Have a Little Jazz Age with Your Cocktail

An icon has returned to the neighborhood – the Commodore Bar & Restaurant.

Commodore3

The Commodore opened in 1920 as a posh art deco residential hotel, which hosted such luminaries as F. Scott and Zelda Fitzgerald (who added their daughter, Scottie, and the novel “The Beautiful and Damned” to their family during their stays) and Sinclair Lewis, as well as gangsters Al Capone, John Dillinger, and Fred Barker. It was one of THE places to stay in St. Paul.

commodorepatio

Naturally, there were amenities to keep the guests in the style to which they were accustomed. These included a restaurant and an illegal speakeasy, which, on the repeal of Prohibition, became the Mirror Bar, designed by notable architect and Hollywood set designer Werner Wittkamp. Fred Barker’s mother, Ma Barker, met her son’s girlfriend there.

Commodore Fire

The building was gutted by a gas explosion/fire in February of 1978, and was remodeled into condos. Alas, there was no public eating or drinking space.

However, while the space was devastated, the bar itself somehow escaped damage; even its eponymous mirrors remained intact. After remodeling, the beautiful space could be rented for private events. In fact, one of Bill’s daughters had her wedding reception there.

Upper+Bar+7+10-05-15+(1)Lounge+5+10-05-15.

commodorediningroomthe-commodore-bar-restaurant

Now, after two years of renovation characterized by careful research and meticulous attention to detail, the space has been restored to its former Jazz Age glory. Full of warm light from glass chandeliers, black and white checkerboard floors, white leather, and stunning lines, the bar and restaurant offer a comfortable and cozy atmosphere and a feast for the eyes. Both food and drink are influenced by the 1920s and ‘30s, and many of the cocktail ingredients are locally sourced. The owners want to keep the prices reasonable, with the dinner menu topping out at about $30 for an entree. There are plans for live music and dancing, and the vibe is casually dressy and a little upscale, turning an evening out into an event.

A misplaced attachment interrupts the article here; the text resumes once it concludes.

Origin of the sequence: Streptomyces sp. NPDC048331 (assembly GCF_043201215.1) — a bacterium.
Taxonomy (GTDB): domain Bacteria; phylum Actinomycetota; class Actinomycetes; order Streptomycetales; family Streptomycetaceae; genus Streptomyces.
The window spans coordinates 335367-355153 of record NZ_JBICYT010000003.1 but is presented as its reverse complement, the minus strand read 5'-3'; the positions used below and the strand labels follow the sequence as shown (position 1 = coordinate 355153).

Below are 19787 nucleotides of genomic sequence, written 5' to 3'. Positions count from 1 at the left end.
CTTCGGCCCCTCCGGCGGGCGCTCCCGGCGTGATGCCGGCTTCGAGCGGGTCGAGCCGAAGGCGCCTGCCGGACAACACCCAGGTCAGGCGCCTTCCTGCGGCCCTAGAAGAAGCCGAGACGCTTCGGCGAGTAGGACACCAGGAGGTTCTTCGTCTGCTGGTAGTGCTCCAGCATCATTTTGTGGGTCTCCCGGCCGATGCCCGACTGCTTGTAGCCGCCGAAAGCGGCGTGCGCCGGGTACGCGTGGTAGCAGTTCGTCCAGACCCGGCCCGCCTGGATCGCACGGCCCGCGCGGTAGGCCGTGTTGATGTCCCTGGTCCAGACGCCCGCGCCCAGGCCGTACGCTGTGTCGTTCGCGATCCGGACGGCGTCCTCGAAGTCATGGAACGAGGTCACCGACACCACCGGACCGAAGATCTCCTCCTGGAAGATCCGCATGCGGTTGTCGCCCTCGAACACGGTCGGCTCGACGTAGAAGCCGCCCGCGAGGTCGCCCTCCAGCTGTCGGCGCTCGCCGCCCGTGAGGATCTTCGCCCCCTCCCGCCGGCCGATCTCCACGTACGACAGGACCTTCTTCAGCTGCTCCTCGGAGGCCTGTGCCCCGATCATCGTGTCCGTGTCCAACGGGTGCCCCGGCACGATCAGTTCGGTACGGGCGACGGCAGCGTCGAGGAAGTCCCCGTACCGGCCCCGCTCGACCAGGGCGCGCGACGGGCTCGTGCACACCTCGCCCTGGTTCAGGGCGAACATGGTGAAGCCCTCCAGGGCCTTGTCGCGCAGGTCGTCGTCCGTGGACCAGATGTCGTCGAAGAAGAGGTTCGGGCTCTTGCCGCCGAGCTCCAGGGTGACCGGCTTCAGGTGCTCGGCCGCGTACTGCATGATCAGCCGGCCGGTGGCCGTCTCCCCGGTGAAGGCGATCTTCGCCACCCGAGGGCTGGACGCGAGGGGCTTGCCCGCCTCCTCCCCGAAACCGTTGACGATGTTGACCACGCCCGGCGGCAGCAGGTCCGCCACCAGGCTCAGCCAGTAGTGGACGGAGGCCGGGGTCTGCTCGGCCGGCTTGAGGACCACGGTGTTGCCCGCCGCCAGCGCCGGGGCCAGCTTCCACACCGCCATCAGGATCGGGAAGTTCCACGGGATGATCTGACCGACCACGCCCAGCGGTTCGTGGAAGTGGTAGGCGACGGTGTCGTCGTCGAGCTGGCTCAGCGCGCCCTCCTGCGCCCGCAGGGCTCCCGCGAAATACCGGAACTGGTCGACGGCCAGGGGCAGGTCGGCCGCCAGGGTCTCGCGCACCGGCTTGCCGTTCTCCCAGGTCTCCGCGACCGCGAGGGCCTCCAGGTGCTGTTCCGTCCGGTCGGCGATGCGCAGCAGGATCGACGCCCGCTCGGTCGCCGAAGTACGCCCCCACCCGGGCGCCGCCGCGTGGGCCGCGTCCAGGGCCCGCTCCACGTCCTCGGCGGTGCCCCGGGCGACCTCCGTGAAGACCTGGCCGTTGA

Image with the piano copyright City Pages.

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Published in: on December 5, 2015 at 9:16 pm  Leave a Comment  
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New Yorker fiction story by Franzen about Ramsey Hill

Scavenger Hunt Clue 3

The June 8-15th issue of the New Yorker has a story whose setting is Ramsey Hill in the 1970s-80s.  The author is Jonathan Franzen.  There are a few references to place names in the neighborhood.  If you lived here in the 1970s and 1980s, you will have to judge for yourself if the activities and characters seem true to the area.

We are on the third clue for our Scavenger Hunt.  When 20 clues have posted, guests can go out and find the address of the architectural detail, and, if they can find 15 of them, they get 10% off their stay at Cathedral Hill Bed and Breakfast.

Published in: on June 15, 2009 at 8:14 pm  Leave a Comment  
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